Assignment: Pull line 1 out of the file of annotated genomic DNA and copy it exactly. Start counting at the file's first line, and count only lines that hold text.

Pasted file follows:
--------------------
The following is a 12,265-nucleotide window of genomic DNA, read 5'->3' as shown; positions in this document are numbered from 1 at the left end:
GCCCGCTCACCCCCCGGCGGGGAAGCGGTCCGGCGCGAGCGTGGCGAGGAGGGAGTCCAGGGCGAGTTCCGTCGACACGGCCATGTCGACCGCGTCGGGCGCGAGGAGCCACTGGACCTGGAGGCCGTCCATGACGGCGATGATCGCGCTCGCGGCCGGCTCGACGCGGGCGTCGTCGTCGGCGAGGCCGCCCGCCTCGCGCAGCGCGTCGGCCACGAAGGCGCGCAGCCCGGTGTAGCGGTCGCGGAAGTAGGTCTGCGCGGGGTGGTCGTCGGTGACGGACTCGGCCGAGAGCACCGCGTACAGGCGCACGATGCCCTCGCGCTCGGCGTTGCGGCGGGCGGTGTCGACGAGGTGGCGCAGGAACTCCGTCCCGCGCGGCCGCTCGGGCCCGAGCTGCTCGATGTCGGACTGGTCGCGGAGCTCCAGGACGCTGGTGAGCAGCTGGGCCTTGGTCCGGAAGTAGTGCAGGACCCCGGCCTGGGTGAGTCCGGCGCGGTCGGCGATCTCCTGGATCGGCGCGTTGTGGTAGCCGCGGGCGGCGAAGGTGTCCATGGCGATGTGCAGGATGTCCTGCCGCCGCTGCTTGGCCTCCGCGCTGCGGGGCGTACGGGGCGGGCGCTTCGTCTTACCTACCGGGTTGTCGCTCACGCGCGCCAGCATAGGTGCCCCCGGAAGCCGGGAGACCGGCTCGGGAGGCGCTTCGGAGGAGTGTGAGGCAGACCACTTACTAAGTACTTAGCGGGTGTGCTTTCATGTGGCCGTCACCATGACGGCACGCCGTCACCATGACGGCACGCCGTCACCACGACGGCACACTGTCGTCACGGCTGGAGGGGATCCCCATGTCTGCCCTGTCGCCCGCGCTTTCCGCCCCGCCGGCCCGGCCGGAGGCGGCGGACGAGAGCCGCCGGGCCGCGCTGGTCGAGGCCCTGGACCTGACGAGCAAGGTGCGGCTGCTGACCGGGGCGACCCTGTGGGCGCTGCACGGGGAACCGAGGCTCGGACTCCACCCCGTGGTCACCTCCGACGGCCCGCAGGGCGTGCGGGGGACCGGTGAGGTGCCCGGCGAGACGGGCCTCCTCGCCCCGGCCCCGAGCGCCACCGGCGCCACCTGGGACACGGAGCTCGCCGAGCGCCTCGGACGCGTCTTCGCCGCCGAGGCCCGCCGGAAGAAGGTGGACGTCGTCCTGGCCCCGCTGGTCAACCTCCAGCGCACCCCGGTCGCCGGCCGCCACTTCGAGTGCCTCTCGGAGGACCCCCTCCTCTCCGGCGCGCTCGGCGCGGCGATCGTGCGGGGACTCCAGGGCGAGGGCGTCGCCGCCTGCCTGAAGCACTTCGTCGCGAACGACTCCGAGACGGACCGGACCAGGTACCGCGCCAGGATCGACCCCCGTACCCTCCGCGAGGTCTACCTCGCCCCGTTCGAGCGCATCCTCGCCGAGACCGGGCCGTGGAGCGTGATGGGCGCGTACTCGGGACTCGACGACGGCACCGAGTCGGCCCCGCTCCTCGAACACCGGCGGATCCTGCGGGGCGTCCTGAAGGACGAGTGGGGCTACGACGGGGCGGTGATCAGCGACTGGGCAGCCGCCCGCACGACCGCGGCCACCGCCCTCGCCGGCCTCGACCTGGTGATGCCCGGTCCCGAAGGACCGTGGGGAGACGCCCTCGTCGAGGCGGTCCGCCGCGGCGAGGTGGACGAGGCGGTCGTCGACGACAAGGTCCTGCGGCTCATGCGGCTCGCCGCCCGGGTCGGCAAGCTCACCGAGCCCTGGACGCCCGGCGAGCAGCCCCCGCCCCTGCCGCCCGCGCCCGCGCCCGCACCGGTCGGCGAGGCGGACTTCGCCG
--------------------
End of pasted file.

The following is a 12,265-nucleotide window of genomic DNA, read 5'->3' as shown; positions in this document are numbered from 1 at the left end: